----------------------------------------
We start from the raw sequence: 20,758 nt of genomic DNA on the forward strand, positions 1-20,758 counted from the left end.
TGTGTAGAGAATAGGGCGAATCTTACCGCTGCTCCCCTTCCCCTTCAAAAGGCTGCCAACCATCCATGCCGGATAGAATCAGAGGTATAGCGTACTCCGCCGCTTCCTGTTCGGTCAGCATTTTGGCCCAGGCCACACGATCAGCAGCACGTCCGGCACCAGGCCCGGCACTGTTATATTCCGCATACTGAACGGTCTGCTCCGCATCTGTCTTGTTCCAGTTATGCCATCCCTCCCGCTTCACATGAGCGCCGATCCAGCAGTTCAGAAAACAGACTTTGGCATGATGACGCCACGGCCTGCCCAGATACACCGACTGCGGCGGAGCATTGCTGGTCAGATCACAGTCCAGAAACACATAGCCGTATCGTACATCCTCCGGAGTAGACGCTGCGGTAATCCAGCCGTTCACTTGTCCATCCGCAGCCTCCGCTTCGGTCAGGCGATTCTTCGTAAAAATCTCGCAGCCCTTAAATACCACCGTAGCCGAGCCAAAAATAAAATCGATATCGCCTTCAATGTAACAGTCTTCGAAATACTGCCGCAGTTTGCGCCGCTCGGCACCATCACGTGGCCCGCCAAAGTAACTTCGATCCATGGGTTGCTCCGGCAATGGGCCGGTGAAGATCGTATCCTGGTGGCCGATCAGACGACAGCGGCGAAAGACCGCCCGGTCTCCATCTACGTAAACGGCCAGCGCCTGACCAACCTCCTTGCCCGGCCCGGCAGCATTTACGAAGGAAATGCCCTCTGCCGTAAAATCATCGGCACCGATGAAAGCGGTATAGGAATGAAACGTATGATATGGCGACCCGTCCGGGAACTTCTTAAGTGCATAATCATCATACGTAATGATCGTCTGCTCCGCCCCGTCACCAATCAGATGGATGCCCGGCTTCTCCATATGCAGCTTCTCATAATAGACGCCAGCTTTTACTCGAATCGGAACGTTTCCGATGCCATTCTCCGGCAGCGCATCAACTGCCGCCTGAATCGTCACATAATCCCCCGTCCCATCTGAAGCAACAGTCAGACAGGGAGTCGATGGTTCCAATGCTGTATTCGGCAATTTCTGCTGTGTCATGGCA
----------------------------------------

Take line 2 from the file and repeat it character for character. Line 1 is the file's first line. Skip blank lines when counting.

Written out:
TGTGTAGAGAATAGGGCGAATCTTACCGCTGCTCCCCTTCCCCTTCAAAAGGCTGCCAACCATCCATGCCGGATAGAATCAGAGGTATAGCGTACTCCGCCGCTTCCTGTTCGGTCAGCATTTTGGCCCAGGCCACACGATCAGCAGCACGTCCGGCACCAGGCCCGGCACTGTTATATTCCGCATACTGAACGGTCTGCTCCGCATCTGTCTTGTTCCAGTTATGCCATCCCTCCCGCTTCACATGAGCGCCGATCCAGCAGTTCAGAAAACAGACTTTGGCATGATGACGCCACGGCCTGCCCAGATACACCGACTGCGGCGGAGCATTGCTGGTCAGATCACAGTCCAGAAACACATAGCCGTATCGTACATCCTCCGGAGTAGACGCTGCGGTAATCCAGCCGTTCACTTGTCCATCCGCAGCCTCCGCTTCGGTCAGGCGATTCTTCGTAAAAATCTCGCAGCCCTTAAATACCACCGTAGCCGAGCCAAAAATAAAATCGATATCGCCTTCAATGTAACAGTCTTCGAAATACTGCCGCAGTTTGCGCCGCTCGGCACCATCACGTGGCCCGCCAAAGTAACTTCGATCCATGGGTTGCTCCGGCAATGGGCCGGTGAAGATCGTATCCTGGTGGCCGATCAGACGACAGCGGCGAAAGACCGCCCGGTCTCCATCTACGTAAACGGCCAGCGCCTGACCAACCTCCTTGCCCGGCCCGGCAGCATTTACGAAGGAAATGCCCTCTGCCGTAAAATCATCGGCACCGATGAAAGCGGTATAGGAATGAAACGTATGATATGGCGACCCGTCCGGGAACTTCTTAAGTGCATAATCATCATACGTAATGATCGTCTGCTCCGCCCCGTCACCAATCAGATGGATGCCCGGCTTCTCCATATGCAGCTTCTCATAATAGACGCCAGCTTTTACTCGAATCGGAACGTTTCCGATGCCATTCTCCGGCAGCGCATCAACTGCCGCCTGAATCGTCACATAATCCCCCGTCCCATCTGAAGCAACAGTCAGACAGGGAGTCGATGGTTCCAATGCTGTATTCGGCAATTTCTGCTGTGTCATGGCA